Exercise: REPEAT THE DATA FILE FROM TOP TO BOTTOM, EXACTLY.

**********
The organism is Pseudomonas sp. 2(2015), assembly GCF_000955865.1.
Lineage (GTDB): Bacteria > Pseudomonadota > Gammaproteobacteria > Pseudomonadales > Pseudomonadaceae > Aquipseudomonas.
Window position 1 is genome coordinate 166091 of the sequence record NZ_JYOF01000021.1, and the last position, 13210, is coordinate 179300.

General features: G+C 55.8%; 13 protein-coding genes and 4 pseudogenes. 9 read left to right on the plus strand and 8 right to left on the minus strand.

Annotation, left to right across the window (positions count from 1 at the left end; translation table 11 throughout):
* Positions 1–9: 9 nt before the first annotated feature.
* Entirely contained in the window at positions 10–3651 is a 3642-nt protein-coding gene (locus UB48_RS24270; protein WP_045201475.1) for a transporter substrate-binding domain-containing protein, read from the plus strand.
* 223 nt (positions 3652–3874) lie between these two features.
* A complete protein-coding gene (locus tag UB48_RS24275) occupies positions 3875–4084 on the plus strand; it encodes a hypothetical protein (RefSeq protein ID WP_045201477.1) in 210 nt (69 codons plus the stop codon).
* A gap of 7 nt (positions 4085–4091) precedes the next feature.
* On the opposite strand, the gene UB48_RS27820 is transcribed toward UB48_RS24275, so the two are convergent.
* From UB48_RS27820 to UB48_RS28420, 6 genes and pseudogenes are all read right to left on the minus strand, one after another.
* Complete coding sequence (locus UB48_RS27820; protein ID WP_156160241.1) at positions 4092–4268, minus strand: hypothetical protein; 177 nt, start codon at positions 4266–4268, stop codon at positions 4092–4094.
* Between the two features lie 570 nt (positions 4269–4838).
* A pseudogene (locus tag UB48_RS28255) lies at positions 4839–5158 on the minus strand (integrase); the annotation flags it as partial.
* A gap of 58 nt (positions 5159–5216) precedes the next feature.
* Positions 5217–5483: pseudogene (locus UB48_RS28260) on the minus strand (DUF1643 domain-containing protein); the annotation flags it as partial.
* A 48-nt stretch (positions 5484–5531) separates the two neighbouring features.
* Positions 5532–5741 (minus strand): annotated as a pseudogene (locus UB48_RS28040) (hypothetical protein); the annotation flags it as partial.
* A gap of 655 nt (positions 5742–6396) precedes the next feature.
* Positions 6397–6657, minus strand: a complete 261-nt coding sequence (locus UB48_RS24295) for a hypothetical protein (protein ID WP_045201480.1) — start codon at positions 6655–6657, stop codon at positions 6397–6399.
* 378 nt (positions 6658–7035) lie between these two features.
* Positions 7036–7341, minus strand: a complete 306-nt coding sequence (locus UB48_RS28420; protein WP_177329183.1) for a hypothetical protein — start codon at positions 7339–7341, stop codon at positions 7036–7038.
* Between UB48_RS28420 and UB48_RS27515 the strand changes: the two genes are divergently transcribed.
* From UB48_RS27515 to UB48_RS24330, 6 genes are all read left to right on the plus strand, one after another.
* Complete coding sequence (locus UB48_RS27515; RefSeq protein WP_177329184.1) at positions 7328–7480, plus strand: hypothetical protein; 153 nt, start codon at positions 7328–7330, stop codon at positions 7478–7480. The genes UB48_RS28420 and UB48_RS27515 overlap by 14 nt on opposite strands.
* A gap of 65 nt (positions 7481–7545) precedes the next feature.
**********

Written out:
The organism is Pseudomonas sp. 2(2015), assembly GCF_000955865.1.
Lineage (GTDB): Bacteria > Pseudomonadota > Gammaproteobacteria > Pseudomonadales > Pseudomonadaceae > Aquipseudomonas.
Window position 1 is genome coordinate 166091 of the sequence record NZ_JYOF01000021.1, and the last position, 13210, is coordinate 179300.

General features: G+C 55.8%; 13 protein-coding genes and 4 pseudogenes. 9 read left to right on the plus strand and 8 right to left on the minus strand.

Annotation, left to right across the window (positions count from 1 at the left end; translation table 11 throughout):
* Positions 1–9: 9 nt before the first annotated feature.
* Entirely contained in the window at positions 10–3651 is a 3642-nt protein-coding gene (locus UB48_RS24270; protein WP_045201475.1) for a transporter substrate-binding domain-containing protein, read from the plus strand.
* 223 nt (positions 3652–3874) lie between these two features.
* A complete protein-coding gene (locus tag UB48_RS24275) occupies positions 3875–4084 on the plus strand; it encodes a hypothetical protein (RefSeq protein ID WP_045201477.1) in 210 nt (69 codons plus the stop codon).
* A gap of 7 nt (positions 4085–4091) precedes the next feature.
* On the opposite strand, the gene UB48_RS27820 is transcribed toward UB48_RS24275, so the two are convergent.
* From UB48_RS27820 to UB48_RS28420, 6 genes and pseudogenes are all read right to left on the minus strand, one after another.
* Complete coding sequence (locus UB48_RS27820; protein ID WP_156160241.1) at positions 4092–4268, minus strand: hypothetical protein; 177 nt, start codon at positions 4266–4268, stop codon at positions 4092–4094.
* Between the two features lie 570 nt (positions 4269–4838).
* A pseudogene (locus tag UB48_RS28255) lies at positions 4839–5158 on the minus strand (integrase); the annotation flags it as partial.
* A gap of 58 nt (positions 5159–5216) precedes the next feature.
* Positions 5217–5483: pseudogene (locus UB48_RS28260) on the minus strand (DUF1643 domain-containing protein); the annotation flags it as partial.
* A 48-nt stretch (positions 5484–5531) separates the two neighbouring features.
* Positions 5532–5741 (minus strand): annotated as a pseudogene (locus UB48_RS28040) (hypothetical protein); the annotation flags it as partial.
* A gap of 655 nt (positions 5742–6396) precedes the next feature.
* Positions 6397–6657, minus strand: a complete 261-nt coding sequence (locus UB48_RS24295) for a hypothetical protein (protein ID WP_045201480.1) — start codon at positions 6655–6657, stop codon at positions 6397–6399.
* 378 nt (positions 6658–7035) lie between these two features.
* Positions 7036–7341, minus strand: a complete 306-nt coding sequence (locus UB48_RS28420; protein WP_177329183.1) for a hypothetical protein — start codon at positions 7339–7341, stop codon at positions 7036–7038.
* Between UB48_RS28420 and UB48_RS27515 the strand changes: the two genes are divergently transcribed.
* From UB48_RS27515 to UB48_RS24330, 6 genes are all read left to right on the plus strand, one after another.
* Complete coding sequence (locus UB48_RS27515; RefSeq protein WP_177329184.1) at positions 7328–7480, plus strand: hypothetical protein; 153 nt, start codon at positions 7328–7330, stop codon at positions 7478–7480. The genes UB48_RS28420 and UB48_RS27515 overlap by 14 nt on opposite strands.
* A gap of 65 nt (positions 7481–7545) precedes the next feature.